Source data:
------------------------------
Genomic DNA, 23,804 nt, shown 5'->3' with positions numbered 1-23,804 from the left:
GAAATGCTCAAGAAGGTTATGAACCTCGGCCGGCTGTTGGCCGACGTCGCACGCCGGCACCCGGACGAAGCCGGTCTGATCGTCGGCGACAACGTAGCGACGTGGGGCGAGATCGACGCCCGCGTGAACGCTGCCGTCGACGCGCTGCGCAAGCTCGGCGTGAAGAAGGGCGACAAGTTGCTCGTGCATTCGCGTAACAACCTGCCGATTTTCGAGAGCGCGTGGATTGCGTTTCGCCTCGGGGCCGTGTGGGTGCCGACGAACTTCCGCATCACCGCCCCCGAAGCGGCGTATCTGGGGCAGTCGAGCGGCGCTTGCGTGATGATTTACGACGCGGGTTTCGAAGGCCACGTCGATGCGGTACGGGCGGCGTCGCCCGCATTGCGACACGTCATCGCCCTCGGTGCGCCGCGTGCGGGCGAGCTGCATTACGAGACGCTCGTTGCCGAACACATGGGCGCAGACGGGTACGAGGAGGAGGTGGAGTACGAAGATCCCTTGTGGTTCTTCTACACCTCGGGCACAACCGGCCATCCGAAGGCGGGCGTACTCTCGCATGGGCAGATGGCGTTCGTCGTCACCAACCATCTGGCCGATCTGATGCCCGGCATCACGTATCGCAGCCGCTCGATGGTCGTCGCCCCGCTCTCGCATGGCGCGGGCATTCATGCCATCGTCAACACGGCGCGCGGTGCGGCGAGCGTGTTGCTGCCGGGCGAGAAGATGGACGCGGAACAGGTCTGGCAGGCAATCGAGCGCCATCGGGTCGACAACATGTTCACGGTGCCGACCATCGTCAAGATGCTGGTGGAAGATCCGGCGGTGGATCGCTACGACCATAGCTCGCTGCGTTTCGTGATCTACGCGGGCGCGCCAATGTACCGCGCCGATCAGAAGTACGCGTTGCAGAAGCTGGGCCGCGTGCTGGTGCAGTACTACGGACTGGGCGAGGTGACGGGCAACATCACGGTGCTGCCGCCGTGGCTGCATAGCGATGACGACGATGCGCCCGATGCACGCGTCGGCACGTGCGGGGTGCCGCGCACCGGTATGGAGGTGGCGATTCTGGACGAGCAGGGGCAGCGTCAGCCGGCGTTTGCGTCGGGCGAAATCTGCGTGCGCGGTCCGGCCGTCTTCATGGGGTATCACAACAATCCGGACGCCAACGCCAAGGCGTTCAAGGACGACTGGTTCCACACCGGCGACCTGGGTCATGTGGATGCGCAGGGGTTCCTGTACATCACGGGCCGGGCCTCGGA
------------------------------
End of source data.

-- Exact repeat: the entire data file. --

Genomic DNA, 23,804 nt, shown 5'->3' with positions numbered 1-23,804 from the left:
GAAATGCTCAAGAAGGTTATGAACCTCGGCCGGCTGTTGGCCGACGTCGCACGCCGGCACCCGGACGAAGCCGGTCTGATCGTCGGCGACAACGTAGCGACGTGGGGCGAGATCGACGCCCGCGTGAACGCTGCCGTCGACGCGCTGCGCAAGCTCGGCGTGAAGAAGGGCGACAAGTTGCTCGTGCATTCGCGTAACAACCTGCCGATTTTCGAGAGCGCGTGGATTGCGTTTCGCCTCGGGGCCGTGTGGGTGCCGACGAACTTCCGCATCACCGCCCCCGAAGCGGCGTATCTGGGGCAGTCGAGCGGCGCTTGCGTGATGATTTACGACGCGGGTTTCGAAGGCCACGTCGATGCGGTACGGGCGGCGTCGCCCGCATTGCGACACGTCATCGCCCTCGGTGCGCCGCGTGCGGGCGAGCTGCATTACGAGACGCTCGTTGCCGAACACATGGGCGCAGACGGGTACGAGGAGGAGGTGGAGTACGAAGATCCCTTGTGGTTCTTCTACACCTCGGGCACAACCGGCCATCCGAAGGCGGGCGTACTCTCGCATGGGCAGATGGCGTTCGTCGTCACCAACCATCTGGCCGATCTGATGCCCGGCATCACGTATCGCAGCCGCTCGATGGTCGTCGCCCCGCTCTCGCATGGCGCGGGCATTCATGCCATCGTCAACACGGCGCGCGGTGCGGCGAGCGTGTTGCTGCCGGGCGAGAAGATGGACGCGGAACAGGTCTGGCAGGCAATCGAGCGCCATCGGGTCGACAACATGTTCACGGTGCCGACCATCGTCAAGATGCTGGTGGAAGATCCGGCGGTGGATCGCTACGACCATAGCTCGCTGCGTTTCGTGATCTACGCGGGCGCGCCAATGTACCGCGCCGATCAGAAGTACGCGTTGCAGAAGCTGGGCCGCGTGCTGGTGCAGTACTACGGACTGGGCGAGGTGACGGGCAACATCACGGTGCTGCCGCCGTGGCTGCATAGCGATGACGACGATGCGCCCGATGCACGCGTCGGCACGTGCGGGGTGCCGCGCACCGGTATGGAGGTGGCGATTCTGGACGAGCAGGGGCAGCGTCAGCCGGCGTTTGCGTCGGGCGAAATCTGCGTGCGCGGTCCGGCCGTCTTCATGGGGTATCACAACAATCCGGACGCCAACGCCAAGGCGTTCAAGGACGACTGGTTCCACACCGGCGACCTGGGTCATGTGGATGCGCAGGGGTTCCTGTACATCACGGGCCGGGCCTCGGA